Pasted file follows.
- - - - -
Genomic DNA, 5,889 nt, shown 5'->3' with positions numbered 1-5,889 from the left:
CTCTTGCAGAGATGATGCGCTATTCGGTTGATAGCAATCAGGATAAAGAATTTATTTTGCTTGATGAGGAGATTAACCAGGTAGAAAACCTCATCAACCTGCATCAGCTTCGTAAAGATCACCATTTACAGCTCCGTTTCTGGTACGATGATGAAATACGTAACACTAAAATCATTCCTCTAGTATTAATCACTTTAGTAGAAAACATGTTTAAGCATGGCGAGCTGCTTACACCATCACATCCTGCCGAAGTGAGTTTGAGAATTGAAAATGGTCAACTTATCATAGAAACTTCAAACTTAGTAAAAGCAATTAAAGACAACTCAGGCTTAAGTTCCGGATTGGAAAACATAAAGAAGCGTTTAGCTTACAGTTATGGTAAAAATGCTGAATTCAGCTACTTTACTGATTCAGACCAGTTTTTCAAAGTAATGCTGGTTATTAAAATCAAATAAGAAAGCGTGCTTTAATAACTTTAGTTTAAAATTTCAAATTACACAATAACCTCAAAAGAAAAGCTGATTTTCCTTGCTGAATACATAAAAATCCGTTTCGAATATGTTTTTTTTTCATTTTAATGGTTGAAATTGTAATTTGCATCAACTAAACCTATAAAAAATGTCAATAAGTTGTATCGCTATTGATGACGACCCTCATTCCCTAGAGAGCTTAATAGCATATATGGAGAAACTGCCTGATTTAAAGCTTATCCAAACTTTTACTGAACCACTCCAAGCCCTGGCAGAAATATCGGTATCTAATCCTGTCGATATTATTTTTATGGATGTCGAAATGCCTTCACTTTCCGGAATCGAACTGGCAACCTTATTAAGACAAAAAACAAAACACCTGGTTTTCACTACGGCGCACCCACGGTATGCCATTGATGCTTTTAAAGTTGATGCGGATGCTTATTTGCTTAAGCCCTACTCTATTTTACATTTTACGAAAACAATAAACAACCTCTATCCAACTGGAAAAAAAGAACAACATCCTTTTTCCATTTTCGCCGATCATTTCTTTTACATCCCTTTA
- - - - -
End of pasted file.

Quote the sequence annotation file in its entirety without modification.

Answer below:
Genomic DNA, 5,889 nt, shown 5'->3' with positions numbered 1-5,889 from the left:
CTCTTGCAGAGATGATGCGCTATTCGGTTGATAGCAATCAGGATAAAGAATTTATTTTGCTTGATGAGGAGATTAACCAGGTAGAAAACCTCATCAACCTGCATCAGCTTCGTAAAGATCACCATTTACAGCTCCGTTTCTGGTACGATGATGAAATACGTAACACTAAAATCATTCCTCTAGTATTAATCACTTTAGTAGAAAACATGTTTAAGCATGGCGAGCTGCTTACACCATCACATCCTGCCGAAGTGAGTTTGAGAATTGAAAATGGTCAACTTATCATAGAAACTTCAAACTTAGTAAAAGCAATTAAAGACAACTCAGGCTTAAGTTCCGGATTGGAAAACATAAAGAAGCGTTTAGCTTACAGTTATGGTAAAAATGCTGAATTCAGCTACTTTACTGATTCAGACCAGTTTTTCAAAGTAATGCTGGTTATTAAAATCAAATAAGAAAGCGTGCTTTAATAACTTTAGTTTAAAATTTCAAATTACACAATAACCTCAAAAGAAAAGCTGATTTTCCTTGCTGAATACATAAAAATCCGTTTCGAATATGTTTTTTTTTCATTTTAATGGTTGAAATTGTAATTTGCATCAACTAAACCTATAAAAAATGTCAATAAGTTGTATCGCTATTGATGACGACCCTCATTCCCTAGAGAGCTTAATAGCATATATGGAGAAACTGCCTGATTTAAAGCTTATCCAAACTTTTACTGAACCACTCCAAGCCCTGGCAGAAATATCGGTATCTAATCCTGTCGATATTATTTTTATGGATGTCGAAATGCCTTCACTTTCCGGAATCGAACTGGCAACCTTATTAAGACAAAAAACAAAACACCTGGTTTTCACTACGGCGCACCCACGGTATGCCATTGATGCTTTTAAAGTTGATGCGGATGCTTATTTGCTTAAGCCCTACTCTATTTTACATTTTACGAAAACAATAAACAACCTCTATCCAACTGGAAAAAAAGAACAACATCCTTTTTCCATTTTCGCCGATCATTTCTTTTACATCCCTTTA